where, subscripts obs and mod denote observed and modelled data, respectively. Correction factors calculated at each precipitation gauging station are bilinearly interpolated to obtain gridded correction factors for all reanalysis grids located within Canada. Correction factors obtained for reanalysis grids are multiplied with preliminary IDF estimates to obtain final gridded IDF estimates. The spatial distribution of the correction factors indicates a higher accuracy of preliminary estimates in both eastern and western coastal regions of Canada, south-western Ontario, and northern Quebec regions. Relatively lower accuracy in preliminary estimates is obtained for northern Ontario, prairies and the majority of the northern regions of Canada.

2.4. IDF Curves under Changing Climate

The main assumption in the process of developing IDF curves is that the historical series are stationary and, therefore, can be used to represent future extreme conditions. This assumption is not valid under rapidly changing conditions, and therefore, IDF curves that rely only on historical observations will misrepresent future conditions [52,53]. Global Climate Models (GCMs) are one of the best ways to explicitly address changing climate conditions for future periods (i.e., non-stationary conditions). GCMs simulate atmospheric patterns on larger spatial grid scales (usually greater than 100 km) and are, therefore, unable to represent the regional scale dynamics accurately. In contrast, regional climate models (RCMs) are developed to incorporate the local-scale effects and use smaller grid scales, usually 10 to 50 km or even less. The major shortcoming of RCMs is the computational intensity required to generate realizations for various atmospheric forcings.
Both GCMs and RCMs have larger spatial scales than the size of most watersheds, which is the relevant scale for IDF curves. Downscaling is one of the techniques to link GCM/RCM grid scales and local study areas for the development of IDF curves under changing climate conditions. Downscaling approaches can be broadly classified as either dynamic or statistical. The dynamic downscaling procedure is based on limited area models or uses higher resolution GCM/RCM models to simulate local conditions, whereas statistical downscaling procedures are based on transfer functions which relate GCM outputs with the local study areas; that is, a mathematical relationship is developed between GCM outputs and historically observed data for the time period of observations. Statistical downscaling procedures are used more widely than dynamic models because of their lower computational requirements and availability of GCM outputs for a wider range of emission scenarios.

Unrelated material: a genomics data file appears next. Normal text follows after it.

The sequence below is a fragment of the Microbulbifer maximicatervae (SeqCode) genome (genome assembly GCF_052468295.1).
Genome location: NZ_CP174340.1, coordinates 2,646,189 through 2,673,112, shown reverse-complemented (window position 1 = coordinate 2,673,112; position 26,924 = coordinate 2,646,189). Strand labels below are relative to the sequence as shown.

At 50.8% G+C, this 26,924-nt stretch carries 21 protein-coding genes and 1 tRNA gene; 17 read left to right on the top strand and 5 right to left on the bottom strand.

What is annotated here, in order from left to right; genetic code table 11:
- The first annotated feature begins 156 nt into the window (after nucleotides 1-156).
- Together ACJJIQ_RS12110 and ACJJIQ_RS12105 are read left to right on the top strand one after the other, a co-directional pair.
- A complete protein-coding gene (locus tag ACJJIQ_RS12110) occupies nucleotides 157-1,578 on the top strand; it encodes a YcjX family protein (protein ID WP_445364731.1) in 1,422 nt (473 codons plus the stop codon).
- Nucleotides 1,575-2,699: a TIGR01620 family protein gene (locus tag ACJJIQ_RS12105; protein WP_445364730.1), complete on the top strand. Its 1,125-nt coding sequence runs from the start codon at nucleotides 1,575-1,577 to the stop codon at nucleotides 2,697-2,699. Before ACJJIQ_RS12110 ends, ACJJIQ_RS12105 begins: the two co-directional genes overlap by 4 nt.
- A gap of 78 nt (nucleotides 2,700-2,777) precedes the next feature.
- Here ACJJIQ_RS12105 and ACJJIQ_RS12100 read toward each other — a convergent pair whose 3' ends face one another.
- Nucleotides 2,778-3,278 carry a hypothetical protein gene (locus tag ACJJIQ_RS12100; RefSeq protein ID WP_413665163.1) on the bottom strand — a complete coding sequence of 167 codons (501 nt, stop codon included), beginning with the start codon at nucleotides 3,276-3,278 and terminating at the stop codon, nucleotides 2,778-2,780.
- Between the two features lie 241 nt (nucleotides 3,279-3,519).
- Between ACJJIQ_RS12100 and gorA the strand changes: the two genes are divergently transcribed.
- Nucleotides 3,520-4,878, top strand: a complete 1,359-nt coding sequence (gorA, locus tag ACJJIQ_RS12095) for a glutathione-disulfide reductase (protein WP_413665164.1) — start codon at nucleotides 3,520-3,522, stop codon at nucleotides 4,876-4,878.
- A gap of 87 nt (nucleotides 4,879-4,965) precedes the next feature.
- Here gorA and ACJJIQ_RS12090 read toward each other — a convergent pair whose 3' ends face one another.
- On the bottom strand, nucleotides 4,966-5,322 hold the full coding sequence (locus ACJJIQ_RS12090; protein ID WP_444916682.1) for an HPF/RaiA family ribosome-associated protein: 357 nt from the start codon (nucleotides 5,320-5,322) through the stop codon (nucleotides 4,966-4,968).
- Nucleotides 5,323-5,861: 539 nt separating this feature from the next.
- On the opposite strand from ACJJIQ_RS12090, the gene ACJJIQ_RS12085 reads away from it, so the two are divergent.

The IDF_CC tool adopts a modified version of the equidistant quantile-matching (EQM) method [20] for temporal downscaling of precipitation data which can capture the distribution of changes between the projected time period and the baseline. Future projections are incorporated by using the concept of quantile delta mapping [54,55,56], also known as scaling. For spatial downscaling, the tool utilizes data from GCMs produced for Coupled Model Intercomparison Project Phase 5 (CMIP5) [50] and statistically downscaled daily Canada-wide climate scenarios, at a gridded resolution of 300 arc-seconds (0.0833 degrees, or roughly 10 km) for the simulated period of 1950–2100 [32]. Spatially and temporally downscaled information is used for updating IDF curves.